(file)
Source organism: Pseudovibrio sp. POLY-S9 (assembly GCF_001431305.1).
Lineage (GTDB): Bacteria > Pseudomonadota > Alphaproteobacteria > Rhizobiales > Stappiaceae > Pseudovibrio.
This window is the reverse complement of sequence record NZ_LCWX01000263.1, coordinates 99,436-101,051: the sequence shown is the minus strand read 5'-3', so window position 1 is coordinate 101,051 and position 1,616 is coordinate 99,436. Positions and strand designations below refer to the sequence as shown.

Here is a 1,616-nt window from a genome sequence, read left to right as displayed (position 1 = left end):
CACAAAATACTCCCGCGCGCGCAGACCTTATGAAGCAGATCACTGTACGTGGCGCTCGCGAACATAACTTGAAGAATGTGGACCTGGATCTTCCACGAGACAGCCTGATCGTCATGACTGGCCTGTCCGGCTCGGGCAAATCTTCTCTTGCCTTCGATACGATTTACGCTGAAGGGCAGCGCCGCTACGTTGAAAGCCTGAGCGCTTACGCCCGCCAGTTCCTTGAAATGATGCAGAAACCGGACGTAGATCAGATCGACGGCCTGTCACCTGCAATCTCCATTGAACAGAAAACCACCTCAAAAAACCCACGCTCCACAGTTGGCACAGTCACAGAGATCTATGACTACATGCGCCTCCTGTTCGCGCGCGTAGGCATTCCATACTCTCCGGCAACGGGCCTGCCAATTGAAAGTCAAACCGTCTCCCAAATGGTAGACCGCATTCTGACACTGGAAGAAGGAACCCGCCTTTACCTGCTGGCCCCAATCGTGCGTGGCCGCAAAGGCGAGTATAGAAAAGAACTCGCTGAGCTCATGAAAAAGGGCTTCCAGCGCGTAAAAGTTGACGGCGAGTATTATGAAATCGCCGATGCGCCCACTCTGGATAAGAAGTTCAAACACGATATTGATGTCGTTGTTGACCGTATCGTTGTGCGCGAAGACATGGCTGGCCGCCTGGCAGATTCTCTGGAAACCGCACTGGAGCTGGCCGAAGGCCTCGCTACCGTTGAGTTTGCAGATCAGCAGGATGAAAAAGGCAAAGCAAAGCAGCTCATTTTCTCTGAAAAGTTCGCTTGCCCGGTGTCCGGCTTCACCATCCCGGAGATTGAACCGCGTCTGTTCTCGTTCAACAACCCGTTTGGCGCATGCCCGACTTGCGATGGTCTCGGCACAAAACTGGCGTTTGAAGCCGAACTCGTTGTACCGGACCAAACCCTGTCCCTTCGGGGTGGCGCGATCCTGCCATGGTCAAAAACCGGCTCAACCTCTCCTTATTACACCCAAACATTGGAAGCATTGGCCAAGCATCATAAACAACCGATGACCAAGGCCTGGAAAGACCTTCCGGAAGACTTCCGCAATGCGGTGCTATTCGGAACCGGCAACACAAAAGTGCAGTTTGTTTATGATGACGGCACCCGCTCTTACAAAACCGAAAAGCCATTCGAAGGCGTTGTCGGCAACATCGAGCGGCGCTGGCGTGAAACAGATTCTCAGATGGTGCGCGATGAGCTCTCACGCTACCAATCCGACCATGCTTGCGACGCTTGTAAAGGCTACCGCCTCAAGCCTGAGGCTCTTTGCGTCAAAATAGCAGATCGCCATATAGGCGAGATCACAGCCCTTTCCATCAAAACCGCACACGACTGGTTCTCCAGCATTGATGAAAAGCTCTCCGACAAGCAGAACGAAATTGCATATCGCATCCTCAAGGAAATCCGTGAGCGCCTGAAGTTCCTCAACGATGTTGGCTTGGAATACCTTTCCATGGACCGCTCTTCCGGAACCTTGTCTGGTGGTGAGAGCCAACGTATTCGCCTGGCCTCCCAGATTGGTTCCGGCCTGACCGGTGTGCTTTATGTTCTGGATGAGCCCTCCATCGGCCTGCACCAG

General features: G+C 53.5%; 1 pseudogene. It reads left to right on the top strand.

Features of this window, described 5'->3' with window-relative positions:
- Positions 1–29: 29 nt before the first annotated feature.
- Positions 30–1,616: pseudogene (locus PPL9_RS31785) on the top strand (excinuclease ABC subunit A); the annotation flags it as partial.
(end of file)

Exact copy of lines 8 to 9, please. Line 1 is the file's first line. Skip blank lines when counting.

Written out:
- Positions 1–29: 29 nt before the first annotated feature.
- Positions 30–1,616: pseudogene (locus PPL9_RS31785) on the top strand (excinuclease ABC subunit A); the annotation flags it as partial.